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Lot 66: Cornelis Beelt (Rotterdam c. 1630-1702 Haarlem or Rotterdam)

Est: €30,000 EUR - €50,000 EURSold:
Christie'sMay 10, 2006Amsterdam, Netherlands

Item Overview


The Departure of King Charles II from Scheveningen on the 24 May 1660
signed and dated 'K(?). beelt 1660 6/2' (lower right)
oil on canvas
75.4 x 128.4 cm.

Artist or Maker


Anonymous sale; Mak van Waay, Amsterdam, 16 October 1951, lot 3.
Private collection, Amsterdam.
Anonymous sale; Sotheby's Mak van Waay, Amsterdam, 26 April 1977, lot 5.
Anonymous sale; Waterman, Zurich, 10 May 1980, lot 37.


The beach scene, an important sub-genre in Dutch landscape painting in the 17th Century, was both painted by specialists of marine paintings and those artists that mostly depicted the Dutch countryside. As with landscape painting in general, the origins of the beach scene can be found in 16th Century Flemish painting. The beach was frequently used as setting for religious scenes and historical events: biblical stories, like The Miraculous Draught of Fishes and Christ Preaching from a Boat, and arrivals and embarkations of historical figures, accompanied by sumptuous ceremony. Only at the start of the 17th Century, the Dutch painters Hendrik Vroom (Haarlem 1566-1640), Cornelis van Wieringen (Haarlem 1567/77-1633) and Adam Willaerts (London 1577-1664 Utrecht) first represented the beach, with all the activities taking place there, as a subject in its own right.

Jan Porcellis (Gent 1583/5-1632 Zoeterwoude) is the first painter that can be considered a specialist in the genre. In the 1620s, he explored the full possibilities of the subject as a vehicle for depictions of atmospheric effects, obviously finding inspiration on the Dutch beaches themselves. The boats and fishermen, that were still prominently present in the earlier depictions, are reduced to staffage and the different types of weather with clear and cloudy skies and calm and rough seas became the real subject. Porcellis and his followers (see lot 72) also reduced the palette of blues and greens to a more tonal one. At the same time, his contemporaries Pieter de Molijn (London 1595-1661 Haarlem), Salomon van Ruysdael (Naarden 1600/3-1670 Haarlem) and Jan van Goyen (Leiden 1569-1656 Den Haag) were exploring this tonal style in their depictions of the Dutch countryside. Van Goyen occasionally painted beach scenes as well and so did his follower Abraham Susenier (Leiden c. 1620-na 1666 Dordrecht) (see lot 71).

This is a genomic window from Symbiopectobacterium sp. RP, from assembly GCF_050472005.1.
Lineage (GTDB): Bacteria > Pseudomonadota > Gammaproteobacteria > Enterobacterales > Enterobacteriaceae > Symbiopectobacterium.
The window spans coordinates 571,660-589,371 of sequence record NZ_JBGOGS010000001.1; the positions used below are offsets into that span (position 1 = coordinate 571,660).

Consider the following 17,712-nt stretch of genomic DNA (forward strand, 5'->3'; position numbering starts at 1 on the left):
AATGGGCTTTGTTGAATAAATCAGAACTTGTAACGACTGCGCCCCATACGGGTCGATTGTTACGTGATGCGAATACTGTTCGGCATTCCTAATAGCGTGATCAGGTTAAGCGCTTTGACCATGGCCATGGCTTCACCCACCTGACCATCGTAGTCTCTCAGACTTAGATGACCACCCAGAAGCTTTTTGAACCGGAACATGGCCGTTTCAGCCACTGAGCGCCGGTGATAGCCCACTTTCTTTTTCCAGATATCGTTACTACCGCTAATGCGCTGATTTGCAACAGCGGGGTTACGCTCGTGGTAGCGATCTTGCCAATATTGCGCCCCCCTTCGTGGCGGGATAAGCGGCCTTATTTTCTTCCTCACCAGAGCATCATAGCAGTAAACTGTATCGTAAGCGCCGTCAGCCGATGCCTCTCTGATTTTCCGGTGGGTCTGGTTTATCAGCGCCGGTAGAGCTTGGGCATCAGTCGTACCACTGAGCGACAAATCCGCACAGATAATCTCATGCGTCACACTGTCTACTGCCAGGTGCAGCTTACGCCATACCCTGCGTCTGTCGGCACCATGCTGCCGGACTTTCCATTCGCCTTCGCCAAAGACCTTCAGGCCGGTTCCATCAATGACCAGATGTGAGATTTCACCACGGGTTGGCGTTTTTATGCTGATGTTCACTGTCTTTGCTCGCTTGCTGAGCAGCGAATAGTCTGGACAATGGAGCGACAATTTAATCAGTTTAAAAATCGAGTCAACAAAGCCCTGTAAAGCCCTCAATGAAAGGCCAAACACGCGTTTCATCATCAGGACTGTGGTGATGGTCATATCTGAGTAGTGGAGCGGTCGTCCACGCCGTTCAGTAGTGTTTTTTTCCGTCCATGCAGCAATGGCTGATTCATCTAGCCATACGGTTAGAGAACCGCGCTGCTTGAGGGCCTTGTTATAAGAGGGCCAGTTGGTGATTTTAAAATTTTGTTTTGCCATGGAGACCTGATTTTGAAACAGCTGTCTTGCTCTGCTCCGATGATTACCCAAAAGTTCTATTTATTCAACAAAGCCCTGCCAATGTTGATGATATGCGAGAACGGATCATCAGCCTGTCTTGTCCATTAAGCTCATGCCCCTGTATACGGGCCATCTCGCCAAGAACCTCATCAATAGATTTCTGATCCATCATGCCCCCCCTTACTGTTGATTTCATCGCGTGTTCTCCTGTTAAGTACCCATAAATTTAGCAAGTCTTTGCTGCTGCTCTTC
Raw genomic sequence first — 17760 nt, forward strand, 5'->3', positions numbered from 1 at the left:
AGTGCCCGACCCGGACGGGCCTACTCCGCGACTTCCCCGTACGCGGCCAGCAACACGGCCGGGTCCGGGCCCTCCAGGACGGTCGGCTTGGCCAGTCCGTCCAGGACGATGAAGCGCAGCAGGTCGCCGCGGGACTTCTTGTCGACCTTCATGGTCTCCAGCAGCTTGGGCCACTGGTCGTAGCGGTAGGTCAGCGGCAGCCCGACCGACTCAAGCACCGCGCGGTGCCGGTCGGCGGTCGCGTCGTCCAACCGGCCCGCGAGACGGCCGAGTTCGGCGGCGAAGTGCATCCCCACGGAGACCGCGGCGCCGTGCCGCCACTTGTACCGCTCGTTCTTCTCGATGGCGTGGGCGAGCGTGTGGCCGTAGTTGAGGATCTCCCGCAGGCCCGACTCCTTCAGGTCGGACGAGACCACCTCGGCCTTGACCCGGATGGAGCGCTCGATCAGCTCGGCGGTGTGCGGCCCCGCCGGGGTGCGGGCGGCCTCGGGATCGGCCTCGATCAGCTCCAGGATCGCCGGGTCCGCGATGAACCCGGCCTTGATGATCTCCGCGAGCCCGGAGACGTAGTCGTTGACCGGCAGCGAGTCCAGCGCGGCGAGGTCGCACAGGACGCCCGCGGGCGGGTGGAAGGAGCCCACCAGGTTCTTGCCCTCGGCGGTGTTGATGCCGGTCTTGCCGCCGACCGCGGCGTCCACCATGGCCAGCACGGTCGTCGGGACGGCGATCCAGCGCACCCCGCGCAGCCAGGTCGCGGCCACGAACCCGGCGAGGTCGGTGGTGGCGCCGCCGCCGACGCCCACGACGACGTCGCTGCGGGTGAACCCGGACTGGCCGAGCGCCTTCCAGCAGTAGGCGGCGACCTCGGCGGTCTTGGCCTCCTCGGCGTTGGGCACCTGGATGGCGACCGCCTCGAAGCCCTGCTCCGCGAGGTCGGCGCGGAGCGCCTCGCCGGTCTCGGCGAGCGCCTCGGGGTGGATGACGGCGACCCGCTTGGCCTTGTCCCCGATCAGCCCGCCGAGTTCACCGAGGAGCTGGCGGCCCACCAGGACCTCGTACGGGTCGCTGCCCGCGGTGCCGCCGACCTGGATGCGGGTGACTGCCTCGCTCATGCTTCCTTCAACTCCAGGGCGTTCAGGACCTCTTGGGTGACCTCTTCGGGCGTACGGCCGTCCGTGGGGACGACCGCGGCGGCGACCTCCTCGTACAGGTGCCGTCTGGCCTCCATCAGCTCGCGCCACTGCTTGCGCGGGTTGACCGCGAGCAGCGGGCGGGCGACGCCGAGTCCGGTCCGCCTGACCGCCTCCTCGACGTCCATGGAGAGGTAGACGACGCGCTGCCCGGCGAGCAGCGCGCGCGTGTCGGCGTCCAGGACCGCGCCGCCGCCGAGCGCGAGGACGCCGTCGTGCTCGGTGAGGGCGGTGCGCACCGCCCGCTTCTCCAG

Although still very much influenced by the tonal painters, a younger generation started to introduce new elements in the beach scene from the 1640s onwards. For instance, Willem Kool (Haarlem 1608/9-1666) (see lots 69 and 70) and Egbert van der Poel (Delft 1621-1664 Rotterdam) (lot 68) used somewhat brighter colours and warmer light. Under the influence of Jacob van Ruisdael (Haarlem 1629/30-1681), patches of light are introduced in the middle ground of their paintings as well. And in the works by the artists of this generation the activity on the beach becomes more important again. Especially the paintings by Cornelis Beelt (Rotterdam 1640-1702 Haarlem of Rotterdam), whose style is close to that of Kool, are crowded with figures. Beelt also depicted historical events set on beaches, in the old tradition, like The Departure of King Charles II from the Beach at Scheveningen in 1660 (see lot 66). Jacob Esselens (Amsterdam 1626-1687) introduced an orange glow in the spectacular sunlit skies in his beach scenes (see lot 67). The elegantly dressed figures in his compositions seem to enjoy the view on the seaside with the evening falling in.

The scene depicts King Charles II's embarkation on the beach of Scheveningen that was to take him back to England for the Restoration. The events on the day - 24 May 1660 - were recorded by Samuel Pepys who, as the secretary of the fleet commander Lord Sandwich, was an eye-witness to the events. Pepys described the shore as being 'so full of people... as that it was as black (which otherwise is white sand), as every one could stand by another.' Beelt painted different versions of this subject, one being in the Rijksmuseum, Amsterdam (inv. no. A2692).

Another version with a decidedly meager assemblage of people, was painted in 1659 (private collection). In that year the King intended to return in secrecy in order to support a Rebellion against the Parliamentarians. This Rebellion was uncovered before it got started and the King's departure was cancelled. In 1660 Cromwell died which paved the way for an official return of the King with all pomp and circumstance that Beelt so successfully put on canvas in the present lot.

For further reading on the depicted subject, see B. Rapp, 'Charles II's Departure for England; Two Paintings by Cornelis Beelt', The Connoisseur, December 1949, pp. 110-1.

Christie's charge a premium to the buyer on the final bid price of each lot sold at the following rates: 23.8% of the final bid price of each lot sold up to and including €150,000 and 14.28% of any amount in excess of €150,000. Buyers' premium is calculated on the basis of each lot individually.

Auction Details

Old Master Pictures

May 10, 2006, 12:00 AM EST

Cornelis Schuytstraat 57, Amsterdam, 1071 JG, NL